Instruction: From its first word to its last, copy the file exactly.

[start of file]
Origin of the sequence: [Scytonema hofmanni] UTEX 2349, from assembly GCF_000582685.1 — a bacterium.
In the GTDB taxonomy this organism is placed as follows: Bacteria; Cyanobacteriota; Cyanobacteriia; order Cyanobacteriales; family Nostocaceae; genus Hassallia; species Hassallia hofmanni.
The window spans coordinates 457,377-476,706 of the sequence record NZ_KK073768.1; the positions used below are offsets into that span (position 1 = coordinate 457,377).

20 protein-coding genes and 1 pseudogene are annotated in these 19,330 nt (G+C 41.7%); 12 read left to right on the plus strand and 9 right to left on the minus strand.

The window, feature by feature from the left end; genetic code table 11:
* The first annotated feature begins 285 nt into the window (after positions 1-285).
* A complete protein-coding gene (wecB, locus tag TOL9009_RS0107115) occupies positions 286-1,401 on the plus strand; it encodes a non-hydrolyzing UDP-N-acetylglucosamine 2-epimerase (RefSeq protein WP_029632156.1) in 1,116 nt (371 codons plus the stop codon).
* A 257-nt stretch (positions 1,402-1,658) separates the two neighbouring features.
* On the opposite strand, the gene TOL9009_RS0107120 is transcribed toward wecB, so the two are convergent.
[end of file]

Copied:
Origin of the sequence: [Scytonema hofmanni] UTEX 2349, from assembly GCF_000582685.1 — a bacterium.
In the GTDB taxonomy this organism is placed as follows: Bacteria; Cyanobacteriota; Cyanobacteriia; order Cyanobacteriales; family Nostocaceae; genus Hassallia; species Hassallia hofmanni.
The window spans coordinates 457,377-476,706 of the sequence record NZ_KK073768.1; the positions used below are offsets into that span (position 1 = coordinate 457,377).

20 protein-coding genes and 1 pseudogene are annotated in these 19,330 nt (G+C 41.7%); 12 read left to right on the plus strand and 9 right to left on the minus strand.

The window, feature by feature from the left end; genetic code table 11:
* The first annotated feature begins 285 nt into the window (after positions 1-285).
* A complete protein-coding gene (wecB, locus tag TOL9009_RS0107115) occupies positions 286-1,401 on the plus strand; it encodes a non-hydrolyzing UDP-N-acetylglucosamine 2-epimerase (RefSeq protein WP_029632156.1) in 1,116 nt (371 codons plus the stop codon).
* A 257-nt stretch (positions 1,402-1,658) separates the two neighbouring features.
* On the opposite strand, the gene TOL9009_RS0107120 is transcribed toward wecB, so the two are convergent.